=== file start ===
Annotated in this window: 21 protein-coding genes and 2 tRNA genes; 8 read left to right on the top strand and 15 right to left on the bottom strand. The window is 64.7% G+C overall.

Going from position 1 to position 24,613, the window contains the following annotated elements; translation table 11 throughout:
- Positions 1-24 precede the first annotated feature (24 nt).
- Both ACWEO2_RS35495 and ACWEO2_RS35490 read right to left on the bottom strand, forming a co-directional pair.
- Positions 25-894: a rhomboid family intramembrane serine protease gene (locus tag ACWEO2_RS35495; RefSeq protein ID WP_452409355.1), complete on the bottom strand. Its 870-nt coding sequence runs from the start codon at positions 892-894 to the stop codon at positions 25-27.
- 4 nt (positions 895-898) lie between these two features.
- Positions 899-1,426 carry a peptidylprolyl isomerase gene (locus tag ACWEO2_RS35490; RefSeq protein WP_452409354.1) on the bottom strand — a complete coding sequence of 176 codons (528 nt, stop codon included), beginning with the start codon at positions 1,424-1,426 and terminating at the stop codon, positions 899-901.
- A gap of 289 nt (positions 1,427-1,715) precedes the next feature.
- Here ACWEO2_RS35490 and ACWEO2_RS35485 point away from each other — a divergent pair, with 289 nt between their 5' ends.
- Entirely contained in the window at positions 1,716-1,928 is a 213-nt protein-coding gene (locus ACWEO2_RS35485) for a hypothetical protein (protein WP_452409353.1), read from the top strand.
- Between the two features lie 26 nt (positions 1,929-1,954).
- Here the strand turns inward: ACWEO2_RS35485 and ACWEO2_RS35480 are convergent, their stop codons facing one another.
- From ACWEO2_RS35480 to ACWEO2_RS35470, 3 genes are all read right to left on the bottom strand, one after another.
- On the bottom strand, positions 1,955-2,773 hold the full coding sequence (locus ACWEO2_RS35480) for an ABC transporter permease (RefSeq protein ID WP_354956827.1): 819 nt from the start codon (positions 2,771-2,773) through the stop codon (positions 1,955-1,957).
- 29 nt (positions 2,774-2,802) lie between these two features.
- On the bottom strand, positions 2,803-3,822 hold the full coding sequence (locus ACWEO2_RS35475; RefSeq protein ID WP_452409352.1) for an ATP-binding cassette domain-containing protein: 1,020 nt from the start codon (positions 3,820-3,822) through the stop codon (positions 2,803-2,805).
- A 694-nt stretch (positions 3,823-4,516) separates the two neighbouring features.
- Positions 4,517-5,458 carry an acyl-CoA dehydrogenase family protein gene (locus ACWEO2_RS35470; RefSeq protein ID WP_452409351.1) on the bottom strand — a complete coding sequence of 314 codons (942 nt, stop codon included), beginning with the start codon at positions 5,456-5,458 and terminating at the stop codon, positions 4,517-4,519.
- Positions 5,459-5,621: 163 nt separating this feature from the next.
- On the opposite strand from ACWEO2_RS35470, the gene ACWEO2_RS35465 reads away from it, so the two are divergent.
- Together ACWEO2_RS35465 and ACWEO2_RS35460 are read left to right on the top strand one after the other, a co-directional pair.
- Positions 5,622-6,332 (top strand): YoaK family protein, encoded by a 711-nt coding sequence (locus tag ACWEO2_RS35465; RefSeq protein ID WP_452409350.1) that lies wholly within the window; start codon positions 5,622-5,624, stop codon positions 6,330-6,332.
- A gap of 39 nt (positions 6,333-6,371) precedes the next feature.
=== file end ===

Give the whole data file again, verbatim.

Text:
Annotated in this window: 21 protein-coding genes and 2 tRNA genes; 8 read left to right on the top strand and 15 right to left on the bottom strand. The window is 64.7% G+C overall.

Going from position 1 to position 24,613, the window contains the following annotated elements; translation table 11 throughout:
- Positions 1-24 precede the first annotated feature (24 nt).
- Both ACWEO2_RS35495 and ACWEO2_RS35490 read right to left on the bottom strand, forming a co-directional pair.
- Positions 25-894: a rhomboid family intramembrane serine protease gene (locus tag ACWEO2_RS35495; RefSeq protein ID WP_452409355.1), complete on the bottom strand. Its 870-nt coding sequence runs from the start codon at positions 892-894 to the stop codon at positions 25-27.
- 4 nt (positions 895-898) lie between these two features.
- Positions 899-1,426 carry a peptidylprolyl isomerase gene (locus tag ACWEO2_RS35490; RefSeq protein WP_452409354.1) on the bottom strand — a complete coding sequence of 176 codons (528 nt, stop codon included), beginning with the start codon at positions 1,424-1,426 and terminating at the stop codon, positions 899-901.
- A gap of 289 nt (positions 1,427-1,715) precedes the next feature.
- Here ACWEO2_RS35490 and ACWEO2_RS35485 point away from each other — a divergent pair, with 289 nt between their 5' ends.
- Entirely contained in the window at positions 1,716-1,928 is a 213-nt protein-coding gene (locus ACWEO2_RS35485) for a hypothetical protein (protein WP_452409353.1), read from the top strand.
- Between the two features lie 26 nt (positions 1,929-1,954).
- Here the strand turns inward: ACWEO2_RS35485 and ACWEO2_RS35480 are convergent, their stop codons facing one another.
- From ACWEO2_RS35480 to ACWEO2_RS35470, 3 genes are all read right to left on the bottom strand, one after another.
- On the bottom strand, positions 1,955-2,773 hold the full coding sequence (locus ACWEO2_RS35480) for an ABC transporter permease (RefSeq protein ID WP_354956827.1): 819 nt from the start codon (positions 2,771-2,773) through the stop codon (positions 1,955-1,957).
- 29 nt (positions 2,774-2,802) lie between these two features.
- On the bottom strand, positions 2,803-3,822 hold the full coding sequence (locus ACWEO2_RS35475; RefSeq protein ID WP_452409352.1) for an ATP-binding cassette domain-containing protein: 1,020 nt from the start codon (positions 3,820-3,822) through the stop codon (positions 2,803-2,805).
- A 694-nt stretch (positions 3,823-4,516) separates the two neighbouring features.
- Positions 4,517-5,458 carry an acyl-CoA dehydrogenase family protein gene (locus ACWEO2_RS35470; RefSeq protein ID WP_452409351.1) on the bottom strand — a complete coding sequence of 314 codons (942 nt, stop codon included), beginning with the start codon at positions 5,456-5,458 and terminating at the stop codon, positions 4,517-4,519.
- Positions 5,459-5,621: 163 nt separating this feature from the next.
- On the opposite strand from ACWEO2_RS35470, the gene ACWEO2_RS35465 reads away from it, so the two are divergent.
- Together ACWEO2_RS35465 and ACWEO2_RS35460 are read left to right on the top strand one after the other, a co-directional pair.
- Positions 5,622-6,332 (top strand): YoaK family protein, encoded by a 711-nt coding sequence (locus tag ACWEO2_RS35465; RefSeq protein ID WP_452409350.1) that lies wholly within the window; start codon positions 5,622-5,624, stop codon positions 6,330-6,332.
- A gap of 39 nt (positions 6,333-6,371) precedes the next feature.